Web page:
Unfortunately Copy Web Site is not available for WAP. Well, maybe that's not a big loss. The tool is pretty flaky anyway and you're probably better off hotkeying off to FileZilla or other FTP client. Actually the tool wasn't all that bad functionally except it was very slow and tended to lose its connection frequently. Certainly half baked, but it has potential. Maybe somebody at Microsoft will find the time to clean it up and put it into WAP where it actually makes sense.

Not supported with Visual Web Developer

If you have applications you need to ship to other developers that might not use Visual Studio, WAP is a bad choice because it requires Visual Studio – it doesn't work with Visual Web Developer. It'd be real nice if Microsoft would roll this into the SP 1 release for VWD as well so there's consistency between the two tools.


I'm still struggling with nagging thoughts about this last issue. I have a couple of products that do go to developers and it's definitely nice to say – just go download this free tool and use that to check things out. But then this isn't the target market anyway <g>.


It's worth it!

I can live with these issues. Most are minor and mostly convenience features. I think that stock projects are just fine if you don't deal with the following scenarios:

  • Lots of Page/Control Inheritance especially between Web project Pages
  • Dynamic Loading of control and Pages

These two issues have killed me on a couple of occasions and totally painted me into a corner that I couldn't get out of without a complete redesign of strategy.


Looking at the comments to various posts I made on these issues I'm not the only one who's running into these issues. What's tough about these issues is that they are not real obvious until you run into them and when you do it's usually too late to design around it.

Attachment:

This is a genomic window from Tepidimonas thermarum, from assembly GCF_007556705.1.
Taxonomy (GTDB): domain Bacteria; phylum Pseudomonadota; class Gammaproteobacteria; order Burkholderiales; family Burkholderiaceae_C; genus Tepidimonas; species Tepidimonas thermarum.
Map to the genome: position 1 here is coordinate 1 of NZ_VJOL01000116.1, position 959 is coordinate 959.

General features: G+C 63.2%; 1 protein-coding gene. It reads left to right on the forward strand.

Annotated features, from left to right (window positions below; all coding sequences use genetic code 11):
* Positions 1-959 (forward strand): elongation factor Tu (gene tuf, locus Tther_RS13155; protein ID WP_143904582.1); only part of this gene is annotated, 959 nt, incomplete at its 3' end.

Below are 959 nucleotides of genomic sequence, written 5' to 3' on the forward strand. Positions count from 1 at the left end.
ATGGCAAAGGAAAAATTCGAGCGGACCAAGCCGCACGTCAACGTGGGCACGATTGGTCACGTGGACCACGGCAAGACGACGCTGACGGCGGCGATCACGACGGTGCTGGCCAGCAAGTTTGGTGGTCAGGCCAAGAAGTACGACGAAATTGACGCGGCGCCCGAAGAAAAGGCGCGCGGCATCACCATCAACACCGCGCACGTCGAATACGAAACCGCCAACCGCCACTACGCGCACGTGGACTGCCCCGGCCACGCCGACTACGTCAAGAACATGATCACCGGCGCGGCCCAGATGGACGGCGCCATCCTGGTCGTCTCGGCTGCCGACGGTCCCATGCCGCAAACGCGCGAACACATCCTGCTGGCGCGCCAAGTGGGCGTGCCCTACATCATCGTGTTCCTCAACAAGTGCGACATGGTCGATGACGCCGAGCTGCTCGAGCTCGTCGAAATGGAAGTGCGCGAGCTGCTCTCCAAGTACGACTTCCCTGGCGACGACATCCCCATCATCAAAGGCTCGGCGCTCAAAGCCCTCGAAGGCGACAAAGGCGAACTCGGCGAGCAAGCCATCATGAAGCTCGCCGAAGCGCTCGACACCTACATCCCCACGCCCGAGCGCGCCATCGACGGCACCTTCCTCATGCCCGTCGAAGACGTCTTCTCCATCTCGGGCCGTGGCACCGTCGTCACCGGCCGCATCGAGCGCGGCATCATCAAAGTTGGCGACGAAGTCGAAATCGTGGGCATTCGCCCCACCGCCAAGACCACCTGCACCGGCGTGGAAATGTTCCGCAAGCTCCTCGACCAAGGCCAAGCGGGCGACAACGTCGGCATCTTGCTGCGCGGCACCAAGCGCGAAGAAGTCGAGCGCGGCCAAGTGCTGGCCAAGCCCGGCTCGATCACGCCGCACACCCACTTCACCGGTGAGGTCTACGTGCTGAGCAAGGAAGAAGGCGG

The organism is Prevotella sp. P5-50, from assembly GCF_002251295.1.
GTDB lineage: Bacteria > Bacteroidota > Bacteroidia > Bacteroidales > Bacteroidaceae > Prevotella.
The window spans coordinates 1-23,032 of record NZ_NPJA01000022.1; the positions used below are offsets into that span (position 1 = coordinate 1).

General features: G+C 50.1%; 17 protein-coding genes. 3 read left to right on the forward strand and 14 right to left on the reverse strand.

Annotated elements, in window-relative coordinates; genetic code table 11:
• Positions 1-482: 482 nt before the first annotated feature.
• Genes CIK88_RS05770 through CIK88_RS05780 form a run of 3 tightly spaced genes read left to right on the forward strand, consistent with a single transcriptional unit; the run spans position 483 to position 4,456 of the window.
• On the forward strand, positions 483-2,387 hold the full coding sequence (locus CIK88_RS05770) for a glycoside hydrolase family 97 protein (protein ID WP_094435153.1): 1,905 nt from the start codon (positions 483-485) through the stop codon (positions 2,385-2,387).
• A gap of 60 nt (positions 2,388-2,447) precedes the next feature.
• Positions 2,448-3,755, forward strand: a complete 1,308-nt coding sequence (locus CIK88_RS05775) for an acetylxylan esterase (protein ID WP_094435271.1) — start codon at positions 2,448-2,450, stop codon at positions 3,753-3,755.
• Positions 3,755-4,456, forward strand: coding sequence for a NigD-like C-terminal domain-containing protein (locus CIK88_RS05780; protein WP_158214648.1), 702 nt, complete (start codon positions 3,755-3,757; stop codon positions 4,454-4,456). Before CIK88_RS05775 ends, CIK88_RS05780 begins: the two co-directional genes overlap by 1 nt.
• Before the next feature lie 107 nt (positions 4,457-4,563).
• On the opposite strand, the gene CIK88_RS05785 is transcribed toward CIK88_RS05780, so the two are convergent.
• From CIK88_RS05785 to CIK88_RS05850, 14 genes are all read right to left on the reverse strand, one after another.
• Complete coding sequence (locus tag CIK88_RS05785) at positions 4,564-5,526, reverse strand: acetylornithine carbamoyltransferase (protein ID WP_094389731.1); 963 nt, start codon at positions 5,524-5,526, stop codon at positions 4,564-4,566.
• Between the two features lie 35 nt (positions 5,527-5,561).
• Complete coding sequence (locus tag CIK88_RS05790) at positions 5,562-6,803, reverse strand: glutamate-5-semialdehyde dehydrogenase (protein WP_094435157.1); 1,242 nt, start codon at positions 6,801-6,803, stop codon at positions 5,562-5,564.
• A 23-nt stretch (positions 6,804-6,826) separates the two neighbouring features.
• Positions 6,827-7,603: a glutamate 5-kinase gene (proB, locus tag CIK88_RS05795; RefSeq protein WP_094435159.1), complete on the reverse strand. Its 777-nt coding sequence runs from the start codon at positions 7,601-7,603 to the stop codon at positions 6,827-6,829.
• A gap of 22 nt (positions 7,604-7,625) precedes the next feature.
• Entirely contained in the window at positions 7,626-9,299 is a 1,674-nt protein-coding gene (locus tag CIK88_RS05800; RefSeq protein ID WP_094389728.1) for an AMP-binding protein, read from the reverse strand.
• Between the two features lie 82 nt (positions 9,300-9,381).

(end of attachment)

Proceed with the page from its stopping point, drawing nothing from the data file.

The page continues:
So for me at least I like a predictable and more simple compilation model that WAP offers, instead of the complex and very confusing 2.0 stock model. It's ironic that 90% of the time the stock model will be fine and easier to use, but woe those that run into that 10% scenario.




The Voices of Reason


Ted Jardine
May 01, 2006

# re: Some things you lose when using Web Application Projects

Would you not add "those who are tired of the pitifully slow build time" to your "I think that stock projects are just fine if you don't deal with the following scenarios" list? The one item "about 3-4 seconds for my 80 page project", to me, is it's biggest selling point. For various reasons, there are enough times that Ctrl-Shift-B needs to be hit, and waiting for it to compile the site is painful (although class libraries are fine).

Btw, following your blogs on WAP closely - appreciate you taking the time to let the rest of us know your thoughts and experiences (nice to have someone else offer themselves up as a guinea pig ;-)


Steve from Pleasant Hill
May 01, 2006

# re: Some things you lose when using Web Application Projects

Am about to convert a 1.1 app to 2.0, and have appreciated the results of the pain and suffering you have shared here.

I'm a little confused about the "Dynamic Loading of control and Pages" bullet point: I load user controls into my pages dynamically based upon various user attributes, is this something that cannot be done in 2.0 using WAP?

Omar Khan
May 01, 2006

# re: Some things you lose when using Web Application Projects

Hi Rick,

Thanks for highlighting your experienses with the "Website" and "Web Application" models in Visual Studio. I wanted to comment on a few of the things you mentioned:

1) Precompilation of ASPX files in VS
This works fully integrated withing Visual Studio if one uses "Web Deployment Projects" in combination with WAP

2) No Copy Website
The latest release of WAP does support a Copy Project command which lets one XCopy deploy any WAP project to fileshare, FTP, or http location.

As always your feedback is much appreciated. Feel free to send me an email directly at omark-at-microsoft-dot-com if you have further suggestions for us.